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Author Topic: Recent Knee Pain  (Read 897 times)

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Offline JerryR

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Recent Knee Pain
« on: August 02, 2004, 12:25:31 AM »
I believe I hurt my knee walking downhill on a recent vacation.  After that, I danced a lot, and fast walked on a tread mill.

After resting the knee for several weeks, I started playing tennis and working out on a tread mill again.  The knee does not bother me during these times.

After exercise, and after sitting for a while, the knee is quite painful when I first get out of a chair.  After walking a bit, the pain goes away.  It does not bother me when I get out of bed in the morning, but hurts after it's been bent in a sitting position for a while.

I've read many articles regarding knee injuries and diseases, but none really matches the symptoms I'm experiencing.  Any suggestions as to my problem?  I have an appoinment with an orthopedist in two weeks, but I'd like to have some idea of my problem ahead of time.  Thanks.

Offline gainsborough

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Re: Recent Knee Pain
« Reply #1 on: August 02, 2004, 12:37:36 PM »
An acquaintance, a male over 70, with arthritis, used to do a little jogging each week, until a knee became too painful to stand upon or walk with, although it could be flexed otherwise.
Steroid was injected into the knee which somewhat reduced the pain.
He then switched from jogging to cycling, resulting in a significant improvement enabling him to start walking again.  

Offline Heather M.

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Re: Recent Knee Pain
« Reply #2 on: August 03, 2004, 03:35:08 AM »
Your description is pretty classic for chondral lesions (also called chondromalacia, articular cartilage damage).  The main symptom you describe is even called the theater sign--i.e. that the pain comes after sitting for brief periods of time, as one would do in a theater.

Keep in mind that I'm not a doctor, just a fellow knee sufferer.  But I've had chondromalacia diagnosis since I was 13 (I'm 34 now) so I've learned a thing or two.  

This exact symptom you describe is *usually* due to damaged cartilage on the back of the kneecap.  That's because when your knee is bent, the kneecap is 'loaded' meaning it is in closer contact with the knee joint and there is a greater chance for pressure to be placed on a damage area if the knee is bend to more than 90 degrees.

The first thing to do is to read up on knees, anatomy, and general conditions like chondromalacia.  Then I'd pick a GREAT orthopedic surgeon who specializes in knees.  More importantly, one who specializes in PFS--this is patello-femoral syndrome, and basically is a catch-all for those who have early damage to their articular cartilage due to bad tracking, poor mechanics, and genetic issues.  You can also get chondral damage that leads to PFS by having an impact injury such as hitting your knee on the dash in a car accident.  But usually it is something that comes on slowly over time, insidiously, slowly narrowing the range of activities that you can do without pain.  Does this sound familiar?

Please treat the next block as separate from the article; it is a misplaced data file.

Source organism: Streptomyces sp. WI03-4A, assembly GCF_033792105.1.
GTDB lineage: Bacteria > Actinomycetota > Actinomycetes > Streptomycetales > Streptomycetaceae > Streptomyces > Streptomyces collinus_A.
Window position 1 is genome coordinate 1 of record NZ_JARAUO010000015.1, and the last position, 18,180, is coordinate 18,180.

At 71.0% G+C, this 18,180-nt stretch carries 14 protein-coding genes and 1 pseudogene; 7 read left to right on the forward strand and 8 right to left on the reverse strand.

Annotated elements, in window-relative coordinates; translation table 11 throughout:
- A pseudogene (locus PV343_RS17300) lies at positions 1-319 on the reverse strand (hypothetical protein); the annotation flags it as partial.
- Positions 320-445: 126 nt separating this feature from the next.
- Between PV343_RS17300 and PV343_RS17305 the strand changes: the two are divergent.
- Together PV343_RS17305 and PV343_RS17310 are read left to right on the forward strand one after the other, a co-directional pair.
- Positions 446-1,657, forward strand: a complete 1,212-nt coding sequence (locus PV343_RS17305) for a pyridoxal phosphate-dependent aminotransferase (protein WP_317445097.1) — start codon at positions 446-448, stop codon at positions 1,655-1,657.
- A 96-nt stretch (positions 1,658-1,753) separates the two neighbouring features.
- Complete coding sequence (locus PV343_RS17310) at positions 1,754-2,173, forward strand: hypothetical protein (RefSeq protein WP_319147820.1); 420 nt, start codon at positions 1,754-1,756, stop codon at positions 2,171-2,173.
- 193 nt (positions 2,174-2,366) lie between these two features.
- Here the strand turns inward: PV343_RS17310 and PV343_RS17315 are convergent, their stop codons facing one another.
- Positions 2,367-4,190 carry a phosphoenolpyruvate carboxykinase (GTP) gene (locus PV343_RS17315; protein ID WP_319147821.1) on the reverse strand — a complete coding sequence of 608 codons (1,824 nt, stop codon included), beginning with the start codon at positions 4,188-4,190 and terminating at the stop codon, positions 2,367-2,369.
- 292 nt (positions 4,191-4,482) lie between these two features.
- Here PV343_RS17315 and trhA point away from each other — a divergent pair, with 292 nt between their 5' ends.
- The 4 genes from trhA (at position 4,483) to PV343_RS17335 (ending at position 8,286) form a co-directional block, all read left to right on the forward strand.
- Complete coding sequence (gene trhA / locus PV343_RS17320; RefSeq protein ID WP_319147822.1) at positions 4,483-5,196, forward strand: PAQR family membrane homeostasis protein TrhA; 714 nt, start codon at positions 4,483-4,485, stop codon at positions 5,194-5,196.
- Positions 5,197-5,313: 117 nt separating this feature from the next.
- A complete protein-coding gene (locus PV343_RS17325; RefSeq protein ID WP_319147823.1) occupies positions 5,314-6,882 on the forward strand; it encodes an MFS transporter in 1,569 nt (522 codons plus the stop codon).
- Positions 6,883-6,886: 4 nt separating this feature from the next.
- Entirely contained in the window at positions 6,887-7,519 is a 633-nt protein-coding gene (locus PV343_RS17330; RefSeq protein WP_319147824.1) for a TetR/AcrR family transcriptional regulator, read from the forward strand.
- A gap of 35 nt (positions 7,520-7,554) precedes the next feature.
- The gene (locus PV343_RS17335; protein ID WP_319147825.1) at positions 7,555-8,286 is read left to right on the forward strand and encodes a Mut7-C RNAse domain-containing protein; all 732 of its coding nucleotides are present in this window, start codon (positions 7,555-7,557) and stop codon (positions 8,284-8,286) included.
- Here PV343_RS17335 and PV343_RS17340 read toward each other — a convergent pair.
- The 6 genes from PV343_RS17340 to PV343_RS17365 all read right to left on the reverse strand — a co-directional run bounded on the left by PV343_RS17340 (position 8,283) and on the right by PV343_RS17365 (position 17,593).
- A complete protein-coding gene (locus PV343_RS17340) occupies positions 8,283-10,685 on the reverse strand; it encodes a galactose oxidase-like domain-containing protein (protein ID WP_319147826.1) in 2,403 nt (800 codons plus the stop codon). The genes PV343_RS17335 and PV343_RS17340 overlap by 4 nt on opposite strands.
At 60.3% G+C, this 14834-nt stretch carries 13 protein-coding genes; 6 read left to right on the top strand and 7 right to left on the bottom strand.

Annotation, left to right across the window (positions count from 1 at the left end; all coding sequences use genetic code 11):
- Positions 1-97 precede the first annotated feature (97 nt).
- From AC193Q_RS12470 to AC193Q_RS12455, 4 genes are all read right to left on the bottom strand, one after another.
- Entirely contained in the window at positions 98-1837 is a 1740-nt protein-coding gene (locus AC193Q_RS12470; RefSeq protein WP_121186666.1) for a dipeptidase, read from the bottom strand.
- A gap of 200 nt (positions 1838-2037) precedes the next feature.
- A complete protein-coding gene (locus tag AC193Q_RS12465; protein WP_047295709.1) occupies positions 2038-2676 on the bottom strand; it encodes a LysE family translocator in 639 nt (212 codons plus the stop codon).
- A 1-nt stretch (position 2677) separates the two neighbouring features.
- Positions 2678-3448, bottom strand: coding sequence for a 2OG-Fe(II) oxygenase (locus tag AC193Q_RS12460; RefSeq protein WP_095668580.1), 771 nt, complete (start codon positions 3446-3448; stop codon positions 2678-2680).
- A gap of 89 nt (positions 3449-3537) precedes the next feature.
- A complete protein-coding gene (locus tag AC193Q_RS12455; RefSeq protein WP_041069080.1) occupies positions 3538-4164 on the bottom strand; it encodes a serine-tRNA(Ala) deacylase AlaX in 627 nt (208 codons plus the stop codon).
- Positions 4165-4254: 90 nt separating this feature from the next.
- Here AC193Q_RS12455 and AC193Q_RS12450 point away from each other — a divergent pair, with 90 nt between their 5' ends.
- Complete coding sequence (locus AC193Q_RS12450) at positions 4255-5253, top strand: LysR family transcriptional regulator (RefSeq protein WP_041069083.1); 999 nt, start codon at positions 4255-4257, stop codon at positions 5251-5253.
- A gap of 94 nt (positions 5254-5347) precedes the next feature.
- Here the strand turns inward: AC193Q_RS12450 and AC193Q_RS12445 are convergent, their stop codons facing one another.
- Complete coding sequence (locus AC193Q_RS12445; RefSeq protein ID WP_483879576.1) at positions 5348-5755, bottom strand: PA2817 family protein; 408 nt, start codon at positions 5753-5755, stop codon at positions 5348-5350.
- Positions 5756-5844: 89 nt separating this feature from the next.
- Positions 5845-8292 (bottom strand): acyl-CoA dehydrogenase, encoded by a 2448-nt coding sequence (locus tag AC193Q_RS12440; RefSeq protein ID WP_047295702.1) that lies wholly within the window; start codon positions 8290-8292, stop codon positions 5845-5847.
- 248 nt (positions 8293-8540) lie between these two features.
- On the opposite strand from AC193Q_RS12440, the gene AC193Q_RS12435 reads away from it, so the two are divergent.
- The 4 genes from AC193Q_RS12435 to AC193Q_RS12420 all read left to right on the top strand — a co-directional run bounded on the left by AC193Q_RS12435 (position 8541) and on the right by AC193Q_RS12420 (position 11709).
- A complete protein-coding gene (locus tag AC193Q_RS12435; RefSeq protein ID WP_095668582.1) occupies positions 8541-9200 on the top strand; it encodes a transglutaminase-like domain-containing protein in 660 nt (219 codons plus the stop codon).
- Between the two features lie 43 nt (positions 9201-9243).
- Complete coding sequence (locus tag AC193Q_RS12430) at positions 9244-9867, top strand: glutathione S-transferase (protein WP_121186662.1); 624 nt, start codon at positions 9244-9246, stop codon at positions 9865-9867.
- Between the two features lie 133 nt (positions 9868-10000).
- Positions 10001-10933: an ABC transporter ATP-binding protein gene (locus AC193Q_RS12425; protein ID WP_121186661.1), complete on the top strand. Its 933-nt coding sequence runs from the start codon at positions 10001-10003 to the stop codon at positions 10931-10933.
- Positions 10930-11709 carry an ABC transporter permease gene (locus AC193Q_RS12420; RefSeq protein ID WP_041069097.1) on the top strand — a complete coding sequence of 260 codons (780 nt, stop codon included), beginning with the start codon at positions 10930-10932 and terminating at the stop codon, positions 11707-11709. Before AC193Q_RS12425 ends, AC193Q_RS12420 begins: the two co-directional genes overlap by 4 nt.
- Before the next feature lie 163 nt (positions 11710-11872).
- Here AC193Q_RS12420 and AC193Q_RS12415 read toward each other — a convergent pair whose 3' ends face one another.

For starters you should go up to the links above and click on the 'general info' one right below the "knee geeks" title on the bulletin board.  Step 5 is probably the one that will most interest you, but be sure to look at the general knee anatomy stuff as well.  

Another great link is my doctor's web page:  

This is a link about chondral damage, chondromalacia, damaged articular cartilage.  It should be helpful.
http://www.steadman-hawkins.com/knee_chondral/overview.asp

This next link is specifically about PFS:
http://www.steadman-hawkins.com/pate/overview.asp

Be sure to look through all the links or tabs (overview, symptoms, treatment, recovery, etc.) on each web page.  To find a great knee doctor, you can use this web pages search feature:
http://www.kneeguru.co.uk/html/names/names_menu.html

Good luck.

Heather

PS I'm not saying you have this condition, but the symptom you describe is so classic that this is probably where a physical therapist or orthopedic surgeon would start--by looking at your knee mechanics and seeing if everything is properly aligned and the muscles are strong.  Most PFS cases can be resolved without surgery.
Scope #1: LR, part. menisectomy w/cyst, chondroplasty
#2-#5: Lysis of adhesions/scar tissue, AIR, patellar tendon debridement, infections, MUA, insufflation
#6: IT band release / Z-Plasty, synovectomy, LOA/AIR, chondroplasty
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Offline JerryR

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Re: Recent Knee Pain
« Reply #3 on: August 03, 2004, 11:37:26 PM »
Thanks Heather.  I've been leaning to the same conclusion.  The "General Info" really clinced it.  Thanks again.  Jerry

Offline Ron22

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Re: Recent Knee Pain
« Reply #4 on: August 04, 2004, 05:32:29 PM »
Hi Jerry....I agree with heather..chronomalacia is one of the many features of my poor right knee(it's been repaired and beaten up not unlike an overused underfunded NYC hi-way.....let me know if you have any specific questions.....it can be painful and annyoying..

have a great pain free (as possible) day

cheers,

ron
Surgery #1 ACL/LR/Mdl Mesniscus
Surgery #2 Vascular Repair
Surgery#3 ACL/Ltl Mesniscus/MCL
Surgery#4 Vascular Repair
Surgery#5 Maquet/Bone Graft/Screw/LR/ACL
Arthritis/Knee/Hip
Necrosis/Hip
PFS/Chronomalacia
RSD
Vascular Issues
All on Right Leg